“They don’t like diversity at all,” Jones said. “If you look at a picture of the state executive board, it literally looks like a bunch of old white guys.”

Jones said the faction of UACR that held the elections has a personal agenda that spurred them to stage what he considers to be a coup.

“For them to have a personal vendetta against him because they don’t think he’s Republican enough, and then take that personal vendetta out on the other members of College Republicans underneath him, is really immature and deplorable and not fair,” she said. “And that’s exactly what this is.”

Flowers said another factor that may have caused this abrupt change in leadership is an internal poll that was taken by members of UACR, which seemed to show that the organization’s membership leaned slightly left on certain social issues. He said the results of the poll did not sit well with some members of the party.

“We had a question for debate, and we made kind of like a survey to highlight one of the questions we were going to be asking in the debate was about an education law. So we were trying to see where our membership lied on the spectrum of that,” Flowers said. “Apparently it wasn’t to the state party and county party’s pleasing.”

Maxwell Atherton, newly elected executive director of UACR, said the results of the survey indicated a much larger problem within the organization.

“The club has, in the last couple of months, alienated some members, specifically with a survey that was taken that could be taken multiple times by members,” Atherton said. “There were stamps of the survey being taken in Montana and Alaska. The survey came through suggesting the club was pro-choice and for gay marriage. There really needs to be no reminder: Social conservatives represent a large base here on this campus and here in this state.”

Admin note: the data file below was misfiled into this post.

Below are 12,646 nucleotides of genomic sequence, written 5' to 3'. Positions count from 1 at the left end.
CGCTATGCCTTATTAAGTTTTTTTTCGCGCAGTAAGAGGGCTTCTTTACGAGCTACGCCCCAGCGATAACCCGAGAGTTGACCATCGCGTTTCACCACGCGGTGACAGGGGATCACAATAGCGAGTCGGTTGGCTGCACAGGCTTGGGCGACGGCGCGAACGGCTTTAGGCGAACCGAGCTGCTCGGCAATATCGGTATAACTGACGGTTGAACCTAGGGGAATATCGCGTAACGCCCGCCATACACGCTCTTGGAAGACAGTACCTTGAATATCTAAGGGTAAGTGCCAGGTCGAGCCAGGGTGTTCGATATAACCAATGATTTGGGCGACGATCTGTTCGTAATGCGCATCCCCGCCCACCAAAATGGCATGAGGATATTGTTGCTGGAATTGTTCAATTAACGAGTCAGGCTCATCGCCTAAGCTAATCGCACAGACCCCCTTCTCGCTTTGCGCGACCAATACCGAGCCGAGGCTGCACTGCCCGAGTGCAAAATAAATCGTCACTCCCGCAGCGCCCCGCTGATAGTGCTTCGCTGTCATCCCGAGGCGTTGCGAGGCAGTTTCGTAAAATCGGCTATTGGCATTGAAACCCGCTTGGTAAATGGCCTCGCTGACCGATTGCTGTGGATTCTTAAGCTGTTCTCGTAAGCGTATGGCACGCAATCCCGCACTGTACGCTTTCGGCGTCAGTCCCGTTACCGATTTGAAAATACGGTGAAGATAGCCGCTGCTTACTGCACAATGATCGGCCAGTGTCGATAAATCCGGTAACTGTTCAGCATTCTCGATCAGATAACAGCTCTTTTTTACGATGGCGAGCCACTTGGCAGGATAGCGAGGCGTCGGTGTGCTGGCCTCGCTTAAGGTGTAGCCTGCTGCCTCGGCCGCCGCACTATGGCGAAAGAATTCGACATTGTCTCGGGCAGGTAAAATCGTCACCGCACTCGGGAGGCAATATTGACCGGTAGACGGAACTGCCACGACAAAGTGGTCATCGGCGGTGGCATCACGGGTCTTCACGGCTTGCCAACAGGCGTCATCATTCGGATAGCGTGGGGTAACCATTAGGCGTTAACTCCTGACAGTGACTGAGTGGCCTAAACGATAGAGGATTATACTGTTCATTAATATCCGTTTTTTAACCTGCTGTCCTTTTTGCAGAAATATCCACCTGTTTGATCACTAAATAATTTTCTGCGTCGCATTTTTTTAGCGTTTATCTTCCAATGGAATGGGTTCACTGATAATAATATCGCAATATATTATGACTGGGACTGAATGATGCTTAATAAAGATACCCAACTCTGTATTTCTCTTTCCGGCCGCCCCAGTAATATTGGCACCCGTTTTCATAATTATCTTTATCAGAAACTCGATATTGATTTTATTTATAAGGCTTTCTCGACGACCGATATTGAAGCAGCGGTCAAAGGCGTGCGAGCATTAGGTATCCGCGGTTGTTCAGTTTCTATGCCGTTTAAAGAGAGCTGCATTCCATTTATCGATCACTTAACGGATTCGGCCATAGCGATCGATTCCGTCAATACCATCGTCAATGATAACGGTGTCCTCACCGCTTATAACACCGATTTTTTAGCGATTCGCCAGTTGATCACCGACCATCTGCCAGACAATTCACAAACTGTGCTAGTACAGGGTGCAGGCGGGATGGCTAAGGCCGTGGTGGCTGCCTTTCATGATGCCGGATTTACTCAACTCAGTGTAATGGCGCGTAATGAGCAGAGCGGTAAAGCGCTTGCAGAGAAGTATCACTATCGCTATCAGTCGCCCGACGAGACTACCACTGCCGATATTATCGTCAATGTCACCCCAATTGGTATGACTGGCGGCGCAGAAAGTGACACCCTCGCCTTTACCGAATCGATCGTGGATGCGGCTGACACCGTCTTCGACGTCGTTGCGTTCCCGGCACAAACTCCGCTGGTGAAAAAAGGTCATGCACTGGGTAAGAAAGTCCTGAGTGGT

Flowers said the change in leadership violates the organization’s most current constitution. According to the 2014-2015 constitution, elections must be called by the executive board and held between March 1 and April 15. According to the 2005 version of the constitution, which Cleveland said was the only valid version, elections must be called by the executive board and held between Nov. 1 and Jan. 15. Flowers said he found out The SOURCE only had the 2005 version on file and worked to update the document. Atherton said the 2014 version was never approved or discussed in a meeting.

Not only did the executive board not call for the elections, Flowers said, but they weren’t notified that elections would be taking place, which is in direct conflict with both versions of the UACR constitution.

“They just completely hijacked the entire organization,” he said. “They have no grounds for what they did besides what they claimed as the constitution.”

Regardless of which version was used, Elrod said Tuesday’s elections were unconstitutional because the executive board did not call for them.

“This election that took place this past week was not called by the executive board,” Elrod said. “It was called by the faculty advisor, who is not even the current advisor.”

Flowers said George Hawley, a professor of political science, became faculty advisor for UACR last semester but, as with their constitution, The SOURCE didn’t have the most current information in their system.

“We changed advisors to Dr. George Hawley in the spring, but they didn’t have their online advisor change form up-to-date,” Flowers said. “I found that out a couple of weeks ago when the old advisor approached me still.”